The CrossFit journey continues for the girls at least

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First Posted: 1/5/2015

Girl power. The guys are no where to be seen.

We stick to our schedule as much as possible, always hitting three days a week. We can see and feel changes and we’re having a lot more fun now than during that first, really challenging one.

Sarah Haase: The workouts continue to challenge. I can feel myself getting stronger and better at some of the tasks I’d never thought I’d be able to do. I can leave a workout feeling great, not doubled over in pain, that’s an accomplishment in my book. But, for me, there’s more growth to CrossFit than just muscle definition and strength. I’m talking about the friendships beginning to grow.

Our small group, the “Cockpit Crew” (reasons for this name are still up in the air) get up at 5 a.m., some earlier. We share in each other’s pain and victories. We are solidifying as a team. A team whose goal is not winning, but at being the best athletes we can be. We’re all at different levels, but in that box, that gym, we’re all fighting for a similar outcome.

Samantha Stanich: I walked into the gym wishing I was still in pajamas but when I saw the workout, my body perked up. It’s name was “Thug Life” and it kicked my wanna-be gangster butt. I never found counting down from 75 difficult. The workout consisted of deadlifts, sit-ups, squats, push-ups, power cleans and jerks, and pull-ups. I did my deadlift at 60 pounds. I had to continue to work on my strength. I was able to lift more but to lift safely at a high number of reps was a different story. The hardest part were the 75 sit-ups. After every single one I pictured myself with abs like Katy Gonzalez’s, a CrossFit athlete. Her physique and work ethic let me know it’s worth it.

Sarah: When I look at the dry-erase board, I sum up the amount of pain I’ll be feeling within a few hours. I see the de-escalating scale of reps and think, the last two reps are going to be sooo easy. If I look at it any other way, I might cry. Double unders made the list again and I know once I get this, I’ll love it.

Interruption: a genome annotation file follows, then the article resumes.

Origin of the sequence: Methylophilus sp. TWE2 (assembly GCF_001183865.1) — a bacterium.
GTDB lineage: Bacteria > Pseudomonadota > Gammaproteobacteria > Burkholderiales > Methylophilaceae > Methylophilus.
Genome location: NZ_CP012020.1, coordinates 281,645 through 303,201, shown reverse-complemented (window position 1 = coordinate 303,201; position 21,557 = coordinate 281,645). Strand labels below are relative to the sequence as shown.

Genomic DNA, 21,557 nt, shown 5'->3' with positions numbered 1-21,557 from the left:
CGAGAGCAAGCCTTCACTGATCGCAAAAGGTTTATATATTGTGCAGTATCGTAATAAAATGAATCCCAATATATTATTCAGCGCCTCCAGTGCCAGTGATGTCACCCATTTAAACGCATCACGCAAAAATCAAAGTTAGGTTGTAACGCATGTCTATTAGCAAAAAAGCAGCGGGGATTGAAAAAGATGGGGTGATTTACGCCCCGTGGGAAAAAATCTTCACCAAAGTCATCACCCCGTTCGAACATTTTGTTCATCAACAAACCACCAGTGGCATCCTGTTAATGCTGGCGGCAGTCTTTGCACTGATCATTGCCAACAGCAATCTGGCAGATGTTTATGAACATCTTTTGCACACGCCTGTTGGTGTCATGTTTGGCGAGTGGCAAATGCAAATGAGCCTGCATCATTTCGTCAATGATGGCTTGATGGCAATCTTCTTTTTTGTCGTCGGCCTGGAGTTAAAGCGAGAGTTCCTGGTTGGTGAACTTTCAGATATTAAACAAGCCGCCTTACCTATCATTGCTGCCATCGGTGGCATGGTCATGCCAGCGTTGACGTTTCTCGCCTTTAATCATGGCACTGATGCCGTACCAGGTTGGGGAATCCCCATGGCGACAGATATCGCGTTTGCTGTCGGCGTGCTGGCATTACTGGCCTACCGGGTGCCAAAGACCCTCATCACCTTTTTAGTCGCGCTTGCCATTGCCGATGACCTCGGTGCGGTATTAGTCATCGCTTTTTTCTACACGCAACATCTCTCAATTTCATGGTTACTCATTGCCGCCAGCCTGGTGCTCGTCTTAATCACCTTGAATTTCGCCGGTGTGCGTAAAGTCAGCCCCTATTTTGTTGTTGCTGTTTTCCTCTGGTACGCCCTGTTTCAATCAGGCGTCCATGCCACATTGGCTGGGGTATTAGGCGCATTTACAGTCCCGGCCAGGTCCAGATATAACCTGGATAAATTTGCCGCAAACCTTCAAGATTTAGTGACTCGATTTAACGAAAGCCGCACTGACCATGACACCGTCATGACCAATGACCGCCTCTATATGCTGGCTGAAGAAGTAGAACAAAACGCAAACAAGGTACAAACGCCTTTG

Robby Casey, the 6 a.m. coach at CrossFit Scranton, must have read my mind because he came over and said “Try one.”

One red whip mark on my leg.

“Try it again.”

Two red whip marks on my leg.

“One more time.”

I did it. I completed one double under. Baby steps, kids. With that motivation and encouragement, failure isn’t an option.

The other activities on the list are hard, but since that very first Friday, back in October, all the movements we do help build to harder ones. Mentally grasping a concept for a workout movement, sometimes, is 75 percent of the battle. My mind is what tells me to give up, that’s why hearing Jen Siciliano saying “You got this, Sarah” is so important.

Samantha: There was a 12-minute cap and when the buzzer went off, I was only halfway through the workout. I am not used to this. I finish. I never did well with defeat. There was a time (or two) where my mother dragged me off the tennis court because my actions toward losing were embarrassing. Borderline psychotic. I’ve matured, but the little voice who tells me losing is not OK is still there. I learned I’m not efficient at med ball cleans. A clean is an Olympic weightlifting movement which combines a deadlift and front squat. I am grateful for the humility. Not even close to the end of the workout after 12 minutes shows just how hard you have to work to get results. CrossFit is going to make me a better competitor.

Sarah: V-twists are getting easier for me. So are kettlebell swings. My modified ‘toes through rings’ are still pretty tough though. I lay on the floor white-knuckle gripping the small bar behind my head, hoping that somehow it will give me the power to swing my legs and lower back up off the floor to as high as I can reach them on that bar. Instead, my grip loosens, my necks gets contorted and the hard floor hurts my tail bone.

Here’s a fun cash-out, a cool down exercise, story if you will. In the back corner of the box are these grey spheres. Robby called us over to the Atlas stones. “I just want you to pick one up and set it down,” he said to all of us. Piece of cake. He pointed out the smallest stone for me and I couldn’t budge the thing. Have you ever watched those huge guys carry giant stones then hoist them up onto a pillar. Ya. Those are what Robby wanted us to lift.

This cash out was impossible for me, but we had a great time making attempts. Some of the athletes picked ‘em up like a playground kickball. Ahh. Maybe someday.

Samantha: I opted for the 4 p.m. class and though I missed my late night group, I wasn’t disappointed with the workout. I dread workouts where we work for a bit then rest. I dread them because the result falls on me and no one else. It is up to me how hard I work and how many reps I get in. There is no required amount of reps needed for the workout so the number reflects your work ethic. I never want a coach to think I am not working hard enough. I never want someone to think I slacked off or didn’t give it my all. So they’re good because they force me to get out of my comfort zone and push for one more rep. I push through pain and discomfort in order to be better then I was the last round.